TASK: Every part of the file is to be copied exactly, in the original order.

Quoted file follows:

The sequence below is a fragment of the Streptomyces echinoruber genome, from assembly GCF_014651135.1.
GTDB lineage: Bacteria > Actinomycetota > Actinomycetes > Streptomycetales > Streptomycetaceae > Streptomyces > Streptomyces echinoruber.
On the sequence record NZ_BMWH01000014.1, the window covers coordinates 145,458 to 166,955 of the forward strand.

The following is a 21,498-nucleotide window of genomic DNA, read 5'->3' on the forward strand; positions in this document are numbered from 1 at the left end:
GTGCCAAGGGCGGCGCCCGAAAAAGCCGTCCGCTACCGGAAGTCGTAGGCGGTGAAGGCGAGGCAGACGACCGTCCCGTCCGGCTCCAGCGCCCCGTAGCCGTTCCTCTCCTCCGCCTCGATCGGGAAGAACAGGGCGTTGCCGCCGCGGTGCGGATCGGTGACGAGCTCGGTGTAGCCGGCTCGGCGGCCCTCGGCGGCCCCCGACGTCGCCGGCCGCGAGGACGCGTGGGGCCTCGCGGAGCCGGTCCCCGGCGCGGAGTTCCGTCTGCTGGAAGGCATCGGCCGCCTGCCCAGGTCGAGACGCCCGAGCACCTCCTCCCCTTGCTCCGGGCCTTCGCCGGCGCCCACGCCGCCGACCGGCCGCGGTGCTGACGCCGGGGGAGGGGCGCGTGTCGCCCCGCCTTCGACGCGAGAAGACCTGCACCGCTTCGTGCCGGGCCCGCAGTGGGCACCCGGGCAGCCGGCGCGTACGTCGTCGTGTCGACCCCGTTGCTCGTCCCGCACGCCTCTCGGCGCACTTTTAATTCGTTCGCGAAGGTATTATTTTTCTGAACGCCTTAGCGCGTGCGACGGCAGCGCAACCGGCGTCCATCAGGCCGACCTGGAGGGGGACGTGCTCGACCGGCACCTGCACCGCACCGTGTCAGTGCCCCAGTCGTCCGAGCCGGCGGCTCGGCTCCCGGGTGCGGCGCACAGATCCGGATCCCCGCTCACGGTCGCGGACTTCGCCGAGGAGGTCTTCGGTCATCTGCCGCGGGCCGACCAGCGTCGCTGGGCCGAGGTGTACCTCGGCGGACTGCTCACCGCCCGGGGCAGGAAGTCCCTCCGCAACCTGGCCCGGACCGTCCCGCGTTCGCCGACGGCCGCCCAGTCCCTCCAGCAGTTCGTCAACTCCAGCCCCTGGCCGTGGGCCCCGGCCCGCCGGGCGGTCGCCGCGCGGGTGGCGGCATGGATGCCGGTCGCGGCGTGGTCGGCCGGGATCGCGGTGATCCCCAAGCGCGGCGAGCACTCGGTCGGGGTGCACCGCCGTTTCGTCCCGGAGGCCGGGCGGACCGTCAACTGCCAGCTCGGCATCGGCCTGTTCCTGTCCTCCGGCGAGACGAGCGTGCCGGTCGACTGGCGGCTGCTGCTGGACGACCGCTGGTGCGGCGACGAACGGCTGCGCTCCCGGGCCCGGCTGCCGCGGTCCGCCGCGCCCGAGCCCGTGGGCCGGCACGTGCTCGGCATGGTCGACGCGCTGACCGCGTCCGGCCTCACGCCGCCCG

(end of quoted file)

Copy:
The sequence below is a fragment of the Streptomyces echinoruber genome, from assembly GCF_014651135.1.
GTDB lineage: Bacteria > Actinomycetota > Actinomycetes > Streptomycetales > Streptomycetaceae > Streptomyces > Streptomyces echinoruber.
On the sequence record NZ_BMWH01000014.1, the window covers coordinates 145,458 to 166,955 of the forward strand.

The following is a 21,498-nucleotide window of genomic DNA, read 5'->3' on the forward strand; positions in this document are numbered from 1 at the left end:
GTGCCAAGGGCGGCGCCCGAAAAAGCCGTCCGCTACCGGAAGTCGTAGGCGGTGAAGGCGAGGCAGACGACCGTCCCGTCCGGCTCCAGCGCCCCGTAGCCGTTCCTCTCCTCCGCCTCGATCGGGAAGAACAGGGCGTTGCCGCCGCGGTGCGGATCGGTGACGAGCTCGGTGTAGCCGGCTCGGCGGCCCTCGGCGGCCCCCGACGTCGCCGGCCGCGAGGACGCGTGGGGCCTCGCGGAGCCGGTCCCCGGCGCGGAGTTCCGTCTGCTGGAAGGCATCGGCCGCCTGCCCAGGTCGAGACGCCCGAGCACCTCCTCCCCTTGCTCCGGGCCTTCGCCGGCGCCCACGCCGCCGACCGGCCGCGGTGCTGACGCCGGGGGAGGGGCGCGTGTCGCCCCGCCTTCGACGCGAGAAGACCTGCACCGCTTCGTGCCGGGCCCGCAGTGGGCACCCGGGCAGCCGGCGCGTACGTCGTCGTGTCGACCCCGTTGCTCGTCCCGCACGCCTCTCGGCGCACTTTTAATTCGTTCGCGAAGGTATTATTTTTCTGAACGCCTTAGCGCGTGCGACGGCAGCGCAACCGGCGTCCATCAGGCCGACCTGGAGGGGGACGTGCTCGACCGGCACCTGCACCGCACCGTGTCAGTGCCCCAGTCGTCCGAGCCGGCGGCTCGGCTCCCGGGTGCGGCGCACAGATCCGGATCCCCGCTCACGGTCGCGGACTTCGCCGAGGAGGTCTTCGGTCATCTGCCGCGGGCCGACCAGCGTCGCTGGGCCGAGGTGTACCTCGGCGGACTGCTCACCGCCCGGGGCAGGAAGTCCCTCCGCAACCTGGCCCGGACCGTCCCGCGTTCGCCGACGGCCGCCCAGTCCCTCCAGCAGTTCGTCAACTCCAGCCCCTGGCCGTGGGCCCCGGCCCGCCGGGCGGTCGCCGCGCGGGTGGCGGCATGGATGCCGGTCGCGGCGTGGTCGGCCGGGATCGCGGTGATCCCCAAGCGCGGCGAGCACTCGGTCGGGGTGCACCGCCGTTTCGTCCCGGAGGCCGGGCGGACCGTCAACTGCCAGCTCGGCATCGGCCTGTTCCTGTCCTCCGGCGAGACGAGCGTGCCGGTCGACTGGCGGCTGCTGCTGGACGACCGCTGGTGCGGCGACGAACGGCTGCGCTCCCGGGCCCGGCTGCCGCGGTCCGCCGCGCCCGAGCCCGTGGGCCGGCACGTGCTCGGCATGGTCGACGCGCTGACCGCGTCCGGCCTCACGCCGCCCG